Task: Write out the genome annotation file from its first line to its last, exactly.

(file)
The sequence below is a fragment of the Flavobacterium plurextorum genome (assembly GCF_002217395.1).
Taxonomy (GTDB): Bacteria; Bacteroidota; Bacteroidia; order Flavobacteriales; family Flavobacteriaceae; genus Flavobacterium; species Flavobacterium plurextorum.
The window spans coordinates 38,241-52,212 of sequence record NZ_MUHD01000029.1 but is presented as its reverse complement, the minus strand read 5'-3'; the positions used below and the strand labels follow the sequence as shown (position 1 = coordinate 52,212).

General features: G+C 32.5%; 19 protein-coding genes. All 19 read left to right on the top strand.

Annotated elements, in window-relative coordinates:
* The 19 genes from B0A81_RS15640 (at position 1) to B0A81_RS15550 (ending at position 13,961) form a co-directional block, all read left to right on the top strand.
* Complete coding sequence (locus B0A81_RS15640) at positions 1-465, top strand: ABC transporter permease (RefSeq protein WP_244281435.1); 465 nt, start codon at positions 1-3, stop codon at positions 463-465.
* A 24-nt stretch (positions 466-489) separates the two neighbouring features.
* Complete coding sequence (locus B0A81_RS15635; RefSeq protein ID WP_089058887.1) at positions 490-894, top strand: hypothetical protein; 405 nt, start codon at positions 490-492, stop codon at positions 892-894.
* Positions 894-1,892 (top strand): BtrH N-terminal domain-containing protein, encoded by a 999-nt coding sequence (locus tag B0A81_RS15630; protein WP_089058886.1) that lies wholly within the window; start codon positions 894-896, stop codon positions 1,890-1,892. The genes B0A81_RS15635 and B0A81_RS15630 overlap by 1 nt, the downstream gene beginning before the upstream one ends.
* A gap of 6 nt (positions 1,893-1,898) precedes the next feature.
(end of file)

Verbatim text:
The sequence below is a fragment of the Flavobacterium plurextorum genome (assembly GCF_002217395.1).
Taxonomy (GTDB): Bacteria; Bacteroidota; Bacteroidia; order Flavobacteriales; family Flavobacteriaceae; genus Flavobacterium; species Flavobacterium plurextorum.
The window spans coordinates 38,241-52,212 of sequence record NZ_MUHD01000029.1 but is presented as its reverse complement, the minus strand read 5'-3'; the positions used below and the strand labels follow the sequence as shown (position 1 = coordinate 52,212).

General features: G+C 32.5%; 19 protein-coding genes. All 19 read left to right on the top strand.

Annotated elements, in window-relative coordinates:
* The 19 genes from B0A81_RS15640 (at position 1) to B0A81_RS15550 (ending at position 13,961) form a co-directional block, all read left to right on the top strand.
* Complete coding sequence (locus B0A81_RS15640) at positions 1-465, top strand: ABC transporter permease (RefSeq protein WP_244281435.1); 465 nt, start codon at positions 1-3, stop codon at positions 463-465.
* A 24-nt stretch (positions 466-489) separates the two neighbouring features.
* Complete coding sequence (locus B0A81_RS15635; RefSeq protein ID WP_089058887.1) at positions 490-894, top strand: hypothetical protein; 405 nt, start codon at positions 490-492, stop codon at positions 892-894.
* Positions 894-1,892 (top strand): BtrH N-terminal domain-containing protein, encoded by a 999-nt coding sequence (locus tag B0A81_RS15630; protein WP_089058886.1) that lies wholly within the window; start codon positions 894-896, stop codon positions 1,890-1,892. The genes B0A81_RS15635 and B0A81_RS15630 overlap by 1 nt, the downstream gene beginning before the upstream one ends.
* A gap of 6 nt (positions 1,893-1,898) precedes the next feature.